Limited access to essential medicines for treating chronic diseases is a major challenge in low and middle-income countries. Although India is the largest manufacturer of generic medicines, there is a paucity of information on availability, price and affordability of essential anti-cancer medicines used for treating childhood cancers.
For the first time, the World Health Organisation’s World Health Statistics have this year been disaggregated by sex. This is an important step forward in the drive to identify and understand gender inequalities, and one that is to be welcomed wholeheartedly.
A study of 1.4 million adults in England has found that the most socioeconomically deprived are 68% more likely to develop advanced chronic kidney disease (CKD) than the least deprived, so experience poorer health outcomes and quality of life.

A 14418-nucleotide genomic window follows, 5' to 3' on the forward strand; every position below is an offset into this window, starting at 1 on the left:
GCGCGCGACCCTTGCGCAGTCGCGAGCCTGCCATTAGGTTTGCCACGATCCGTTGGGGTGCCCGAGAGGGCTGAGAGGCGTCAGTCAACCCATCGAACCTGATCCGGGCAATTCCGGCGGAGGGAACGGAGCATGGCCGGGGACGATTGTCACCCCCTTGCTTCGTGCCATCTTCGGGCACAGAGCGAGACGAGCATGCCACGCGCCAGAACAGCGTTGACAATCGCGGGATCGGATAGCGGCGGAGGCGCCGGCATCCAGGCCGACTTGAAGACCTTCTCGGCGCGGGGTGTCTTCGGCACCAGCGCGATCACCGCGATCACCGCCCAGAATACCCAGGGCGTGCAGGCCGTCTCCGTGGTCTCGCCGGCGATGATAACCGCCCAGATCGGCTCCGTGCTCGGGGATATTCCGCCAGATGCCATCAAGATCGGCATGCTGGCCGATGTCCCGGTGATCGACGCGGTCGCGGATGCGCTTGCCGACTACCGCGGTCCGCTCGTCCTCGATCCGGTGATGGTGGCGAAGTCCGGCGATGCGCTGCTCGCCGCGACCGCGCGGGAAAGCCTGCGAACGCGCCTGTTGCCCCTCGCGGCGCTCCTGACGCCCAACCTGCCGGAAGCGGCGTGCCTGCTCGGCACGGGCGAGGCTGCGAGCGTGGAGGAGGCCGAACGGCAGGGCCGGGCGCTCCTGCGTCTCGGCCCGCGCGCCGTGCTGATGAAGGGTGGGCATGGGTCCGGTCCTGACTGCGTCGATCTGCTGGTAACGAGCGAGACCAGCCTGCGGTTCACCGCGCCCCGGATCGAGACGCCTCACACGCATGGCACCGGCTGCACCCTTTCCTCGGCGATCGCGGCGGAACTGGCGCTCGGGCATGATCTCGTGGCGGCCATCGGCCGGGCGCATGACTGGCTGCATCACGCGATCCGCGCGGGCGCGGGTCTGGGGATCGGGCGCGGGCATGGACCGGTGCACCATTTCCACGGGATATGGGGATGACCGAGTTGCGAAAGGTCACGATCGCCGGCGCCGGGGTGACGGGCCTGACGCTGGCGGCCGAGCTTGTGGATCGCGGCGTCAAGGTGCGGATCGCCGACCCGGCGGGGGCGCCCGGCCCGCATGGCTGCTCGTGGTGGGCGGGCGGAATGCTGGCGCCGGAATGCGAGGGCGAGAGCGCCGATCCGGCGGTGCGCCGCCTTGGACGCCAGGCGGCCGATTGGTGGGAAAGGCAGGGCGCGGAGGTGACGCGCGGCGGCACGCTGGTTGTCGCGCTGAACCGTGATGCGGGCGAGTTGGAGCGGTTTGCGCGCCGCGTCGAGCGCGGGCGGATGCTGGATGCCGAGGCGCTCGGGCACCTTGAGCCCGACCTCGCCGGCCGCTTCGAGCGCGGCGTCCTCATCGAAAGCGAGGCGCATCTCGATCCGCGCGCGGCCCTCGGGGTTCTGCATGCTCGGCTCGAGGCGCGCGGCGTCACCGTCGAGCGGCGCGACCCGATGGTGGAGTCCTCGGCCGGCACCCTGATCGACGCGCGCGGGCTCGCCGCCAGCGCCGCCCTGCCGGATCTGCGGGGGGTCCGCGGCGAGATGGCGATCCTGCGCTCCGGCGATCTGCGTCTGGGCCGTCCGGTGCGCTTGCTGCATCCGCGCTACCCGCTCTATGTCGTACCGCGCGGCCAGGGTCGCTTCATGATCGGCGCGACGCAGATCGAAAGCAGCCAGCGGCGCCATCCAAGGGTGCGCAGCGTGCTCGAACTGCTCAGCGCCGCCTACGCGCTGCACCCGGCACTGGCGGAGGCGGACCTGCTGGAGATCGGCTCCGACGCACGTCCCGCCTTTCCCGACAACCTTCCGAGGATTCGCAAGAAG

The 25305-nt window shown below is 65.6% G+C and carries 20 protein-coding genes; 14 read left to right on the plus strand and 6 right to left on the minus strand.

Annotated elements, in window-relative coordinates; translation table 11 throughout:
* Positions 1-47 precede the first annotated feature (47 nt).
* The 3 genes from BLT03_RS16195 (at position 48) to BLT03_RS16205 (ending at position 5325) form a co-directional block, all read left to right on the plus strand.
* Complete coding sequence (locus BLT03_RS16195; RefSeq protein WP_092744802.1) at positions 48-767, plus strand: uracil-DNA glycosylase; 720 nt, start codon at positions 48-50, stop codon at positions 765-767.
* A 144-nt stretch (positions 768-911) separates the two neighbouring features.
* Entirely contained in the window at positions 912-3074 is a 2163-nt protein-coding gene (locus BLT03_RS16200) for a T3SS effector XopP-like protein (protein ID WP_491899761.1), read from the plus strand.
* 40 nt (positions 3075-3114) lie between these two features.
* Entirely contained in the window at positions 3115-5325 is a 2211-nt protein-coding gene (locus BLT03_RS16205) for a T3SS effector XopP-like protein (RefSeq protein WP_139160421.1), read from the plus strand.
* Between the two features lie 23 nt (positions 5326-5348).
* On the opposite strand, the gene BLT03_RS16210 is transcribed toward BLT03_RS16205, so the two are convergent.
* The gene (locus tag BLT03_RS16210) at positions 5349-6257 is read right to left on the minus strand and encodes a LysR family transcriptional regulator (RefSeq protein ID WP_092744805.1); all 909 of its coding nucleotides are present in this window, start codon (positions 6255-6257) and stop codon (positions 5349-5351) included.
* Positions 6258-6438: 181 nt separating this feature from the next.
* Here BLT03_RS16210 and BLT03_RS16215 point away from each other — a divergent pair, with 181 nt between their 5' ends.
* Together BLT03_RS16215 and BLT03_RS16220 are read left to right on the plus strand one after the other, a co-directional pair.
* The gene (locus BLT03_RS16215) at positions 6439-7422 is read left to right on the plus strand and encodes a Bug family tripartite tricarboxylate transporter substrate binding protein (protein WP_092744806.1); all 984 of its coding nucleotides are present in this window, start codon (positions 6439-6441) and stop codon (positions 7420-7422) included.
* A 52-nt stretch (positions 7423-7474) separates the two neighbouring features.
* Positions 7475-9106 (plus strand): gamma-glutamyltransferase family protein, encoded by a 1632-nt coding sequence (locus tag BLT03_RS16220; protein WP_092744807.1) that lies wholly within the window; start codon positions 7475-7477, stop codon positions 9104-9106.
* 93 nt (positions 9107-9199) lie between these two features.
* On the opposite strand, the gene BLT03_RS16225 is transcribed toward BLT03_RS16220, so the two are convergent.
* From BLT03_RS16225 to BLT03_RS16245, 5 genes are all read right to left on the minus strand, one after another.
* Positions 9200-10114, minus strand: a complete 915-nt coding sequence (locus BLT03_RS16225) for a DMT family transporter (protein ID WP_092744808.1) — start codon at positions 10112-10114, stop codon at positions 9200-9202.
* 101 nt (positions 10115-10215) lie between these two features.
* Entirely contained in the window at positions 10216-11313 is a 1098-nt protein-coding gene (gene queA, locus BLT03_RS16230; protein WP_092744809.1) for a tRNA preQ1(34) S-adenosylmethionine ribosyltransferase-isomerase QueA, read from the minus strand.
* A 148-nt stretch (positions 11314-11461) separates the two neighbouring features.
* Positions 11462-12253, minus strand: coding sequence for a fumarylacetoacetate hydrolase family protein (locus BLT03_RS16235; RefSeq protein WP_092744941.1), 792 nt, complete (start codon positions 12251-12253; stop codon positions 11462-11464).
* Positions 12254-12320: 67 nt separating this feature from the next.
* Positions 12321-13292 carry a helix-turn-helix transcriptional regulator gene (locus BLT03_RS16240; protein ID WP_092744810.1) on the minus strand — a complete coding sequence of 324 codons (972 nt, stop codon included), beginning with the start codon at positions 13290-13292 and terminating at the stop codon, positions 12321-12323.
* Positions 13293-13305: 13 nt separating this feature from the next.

The first-ever National Symposium on Evidence Synthesis for Medicine, Public Health and Social Development (NSES 2019) organised by The George Institute for Global Health, India and the Campbell Collaboration in the Capital concluded on Friday with a clarion call to young researchers, knowledge brokers and policy-makers to work together to usher in the evidence revolution and ensure that the fields of public health, medicine and social development are informed by good science.
The George Institute for Global Health India, and the University of Oxford UK, jointly hosted two national stakeholder meetings, in New Delhi on 29th March 2019 and in Vijayawada on 1st April, to identify priorities and challenges to integrate screening and management of non-communicable diseases into maternal and child health services in India.